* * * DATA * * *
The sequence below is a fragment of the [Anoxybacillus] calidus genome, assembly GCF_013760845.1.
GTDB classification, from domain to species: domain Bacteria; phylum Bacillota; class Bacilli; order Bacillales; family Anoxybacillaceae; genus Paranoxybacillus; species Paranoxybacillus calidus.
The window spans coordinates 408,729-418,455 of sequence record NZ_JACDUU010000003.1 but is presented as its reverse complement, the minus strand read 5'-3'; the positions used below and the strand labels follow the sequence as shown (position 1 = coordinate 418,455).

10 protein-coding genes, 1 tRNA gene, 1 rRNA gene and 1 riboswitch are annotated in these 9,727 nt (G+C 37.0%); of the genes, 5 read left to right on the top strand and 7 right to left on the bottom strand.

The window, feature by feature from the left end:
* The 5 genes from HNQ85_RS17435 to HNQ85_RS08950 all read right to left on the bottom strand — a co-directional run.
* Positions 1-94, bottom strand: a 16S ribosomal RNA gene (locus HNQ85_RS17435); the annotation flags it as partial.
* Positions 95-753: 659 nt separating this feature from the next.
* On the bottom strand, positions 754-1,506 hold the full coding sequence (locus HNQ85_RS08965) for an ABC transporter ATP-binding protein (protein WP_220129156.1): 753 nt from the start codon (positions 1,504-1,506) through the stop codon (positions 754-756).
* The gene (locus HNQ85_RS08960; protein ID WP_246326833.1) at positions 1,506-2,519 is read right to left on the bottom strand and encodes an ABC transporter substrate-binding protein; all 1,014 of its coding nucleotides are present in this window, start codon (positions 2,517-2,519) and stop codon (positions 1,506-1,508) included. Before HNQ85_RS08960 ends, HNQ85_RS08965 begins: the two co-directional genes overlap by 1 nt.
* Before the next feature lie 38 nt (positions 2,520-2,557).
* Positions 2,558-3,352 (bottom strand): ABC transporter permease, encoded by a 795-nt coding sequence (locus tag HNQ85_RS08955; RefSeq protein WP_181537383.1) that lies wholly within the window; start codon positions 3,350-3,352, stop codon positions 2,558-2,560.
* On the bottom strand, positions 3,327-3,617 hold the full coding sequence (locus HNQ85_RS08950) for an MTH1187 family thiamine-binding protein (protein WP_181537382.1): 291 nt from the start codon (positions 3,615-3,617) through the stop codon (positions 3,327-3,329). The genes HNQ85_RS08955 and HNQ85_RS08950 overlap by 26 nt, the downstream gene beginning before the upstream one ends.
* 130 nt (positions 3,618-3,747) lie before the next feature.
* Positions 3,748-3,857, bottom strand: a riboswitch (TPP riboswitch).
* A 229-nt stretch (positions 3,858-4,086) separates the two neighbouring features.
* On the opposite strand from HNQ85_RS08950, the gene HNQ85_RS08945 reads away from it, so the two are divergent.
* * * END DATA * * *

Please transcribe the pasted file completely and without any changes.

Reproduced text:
The sequence below is a fragment of the [Anoxybacillus] calidus genome, assembly GCF_013760845.1.
GTDB classification, from domain to species: domain Bacteria; phylum Bacillota; class Bacilli; order Bacillales; family Anoxybacillaceae; genus Paranoxybacillus; species Paranoxybacillus calidus.
The window spans coordinates 408,729-418,455 of sequence record NZ_JACDUU010000003.1 but is presented as its reverse complement, the minus strand read 5'-3'; the positions used below and the strand labels follow the sequence as shown (position 1 = coordinate 418,455).

10 protein-coding genes, 1 tRNA gene, 1 rRNA gene and 1 riboswitch are annotated in these 9,727 nt (G+C 37.0%); of the genes, 5 read left to right on the top strand and 7 right to left on the bottom strand.

The window, feature by feature from the left end:
* The 5 genes from HNQ85_RS17435 to HNQ85_RS08950 all read right to left on the bottom strand — a co-directional run.
* Positions 1-94, bottom strand: a 16S ribosomal RNA gene (locus HNQ85_RS17435); the annotation flags it as partial.
* Positions 95-753: 659 nt separating this feature from the next.
* On the bottom strand, positions 754-1,506 hold the full coding sequence (locus HNQ85_RS08965) for an ABC transporter ATP-binding protein (protein WP_220129156.1): 753 nt from the start codon (positions 1,504-1,506) through the stop codon (positions 754-756).
* The gene (locus HNQ85_RS08960; protein ID WP_246326833.1) at positions 1,506-2,519 is read right to left on the bottom strand and encodes an ABC transporter substrate-binding protein; all 1,014 of its coding nucleotides are present in this window, start codon (positions 2,517-2,519) and stop codon (positions 1,506-1,508) included. Before HNQ85_RS08960 ends, HNQ85_RS08965 begins: the two co-directional genes overlap by 1 nt.
* Before the next feature lie 38 nt (positions 2,520-2,557).
* Positions 2,558-3,352 (bottom strand): ABC transporter permease, encoded by a 795-nt coding sequence (locus tag HNQ85_RS08955; RefSeq protein WP_181537383.1) that lies wholly within the window; start codon positions 3,350-3,352, stop codon positions 2,558-2,560.
* On the bottom strand, positions 3,327-3,617 hold the full coding sequence (locus HNQ85_RS08950) for an MTH1187 family thiamine-binding protein (protein WP_181537382.1): 291 nt from the start codon (positions 3,615-3,617) through the stop codon (positions 3,327-3,329). The genes HNQ85_RS08955 and HNQ85_RS08950 overlap by 26 nt, the downstream gene beginning before the upstream one ends.
* 130 nt (positions 3,618-3,747) lie before the next feature.
* Positions 3,748-3,857, bottom strand: a riboswitch (TPP riboswitch).
* A 229-nt stretch (positions 3,858-4,086) separates the two neighbouring features.
* On the opposite strand from HNQ85_RS08950, the gene HNQ85_RS08945 reads away from it, so the two are divergent.